In many areas, grasses come back naturally after cattle are removed, but some fields might lay barren even after they have been rested and water is made available. These areas are largely dominated by brush, such as mesquite and the earth is too hard for seeds to penetrate. CLO uses in these instances a Lawson aerator/seeder to break up the soil and knock back woody species. The large, spiked drums crush the brush and churn up the rock-hard soil. The seeder deposit seeds in the small trenches. Depending of the timing of the the rainfall, one may not see results for several years. Over time, some of the mesquites start to grow again. But when using this machine, one establishes the base for healthy grassland habitat to come back.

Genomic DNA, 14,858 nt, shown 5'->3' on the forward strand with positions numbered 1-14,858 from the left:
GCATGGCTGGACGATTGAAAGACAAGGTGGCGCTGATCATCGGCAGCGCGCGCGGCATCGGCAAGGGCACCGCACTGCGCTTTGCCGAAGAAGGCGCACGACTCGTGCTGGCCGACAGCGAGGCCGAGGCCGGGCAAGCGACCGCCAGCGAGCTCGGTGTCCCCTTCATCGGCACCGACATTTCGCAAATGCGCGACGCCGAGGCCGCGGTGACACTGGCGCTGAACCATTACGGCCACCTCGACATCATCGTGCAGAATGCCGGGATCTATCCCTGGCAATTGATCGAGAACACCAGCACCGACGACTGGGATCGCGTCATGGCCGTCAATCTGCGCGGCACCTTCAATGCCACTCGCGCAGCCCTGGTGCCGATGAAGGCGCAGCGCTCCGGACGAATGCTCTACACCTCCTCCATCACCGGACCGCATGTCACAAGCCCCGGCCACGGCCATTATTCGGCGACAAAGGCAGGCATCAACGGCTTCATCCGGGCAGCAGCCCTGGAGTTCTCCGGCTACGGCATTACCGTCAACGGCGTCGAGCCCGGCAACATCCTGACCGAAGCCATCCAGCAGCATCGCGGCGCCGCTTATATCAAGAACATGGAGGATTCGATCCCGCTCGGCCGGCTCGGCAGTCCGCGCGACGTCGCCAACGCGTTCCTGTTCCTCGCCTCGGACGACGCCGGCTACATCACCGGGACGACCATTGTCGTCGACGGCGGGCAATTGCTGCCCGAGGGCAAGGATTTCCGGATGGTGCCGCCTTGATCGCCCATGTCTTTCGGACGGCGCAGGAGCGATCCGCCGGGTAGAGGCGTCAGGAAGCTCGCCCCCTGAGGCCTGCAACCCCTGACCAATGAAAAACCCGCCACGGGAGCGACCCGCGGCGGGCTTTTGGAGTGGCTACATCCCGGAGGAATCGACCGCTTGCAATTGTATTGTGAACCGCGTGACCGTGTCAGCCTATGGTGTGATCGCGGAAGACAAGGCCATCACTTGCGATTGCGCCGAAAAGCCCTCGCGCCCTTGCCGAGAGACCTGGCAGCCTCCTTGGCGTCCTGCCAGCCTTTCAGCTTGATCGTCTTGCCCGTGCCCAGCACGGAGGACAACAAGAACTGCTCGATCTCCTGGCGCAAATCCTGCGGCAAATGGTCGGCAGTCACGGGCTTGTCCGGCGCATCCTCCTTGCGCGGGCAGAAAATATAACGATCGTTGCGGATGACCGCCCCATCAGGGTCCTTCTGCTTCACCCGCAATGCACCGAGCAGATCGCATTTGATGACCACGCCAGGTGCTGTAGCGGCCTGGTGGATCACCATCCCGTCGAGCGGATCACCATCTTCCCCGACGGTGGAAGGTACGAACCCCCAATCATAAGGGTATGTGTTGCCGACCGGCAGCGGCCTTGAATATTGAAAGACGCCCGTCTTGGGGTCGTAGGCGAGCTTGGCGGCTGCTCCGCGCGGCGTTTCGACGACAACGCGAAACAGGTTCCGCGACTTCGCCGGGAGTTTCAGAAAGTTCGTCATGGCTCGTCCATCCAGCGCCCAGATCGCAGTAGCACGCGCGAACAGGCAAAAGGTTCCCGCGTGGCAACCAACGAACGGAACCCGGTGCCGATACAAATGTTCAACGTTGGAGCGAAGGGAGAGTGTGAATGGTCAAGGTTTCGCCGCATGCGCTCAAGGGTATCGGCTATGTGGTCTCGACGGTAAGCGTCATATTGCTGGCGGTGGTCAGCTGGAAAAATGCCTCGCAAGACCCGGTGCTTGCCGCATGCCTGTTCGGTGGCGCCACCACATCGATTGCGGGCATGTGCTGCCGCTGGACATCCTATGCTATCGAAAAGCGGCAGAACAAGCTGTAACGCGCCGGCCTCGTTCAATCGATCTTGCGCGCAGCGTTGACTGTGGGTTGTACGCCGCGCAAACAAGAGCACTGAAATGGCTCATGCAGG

Tool: The Lawson breaks up the soil and plants seeds in little pockets The above pictures show the land after restoration. It must be admitted that some bushes do come back but the process of turning shrubland into grassland has been started with this process.
CLO has aerated and reseeded more than 5,000 acres of grasslands with native grasses. It is important to use a variety of native seeds.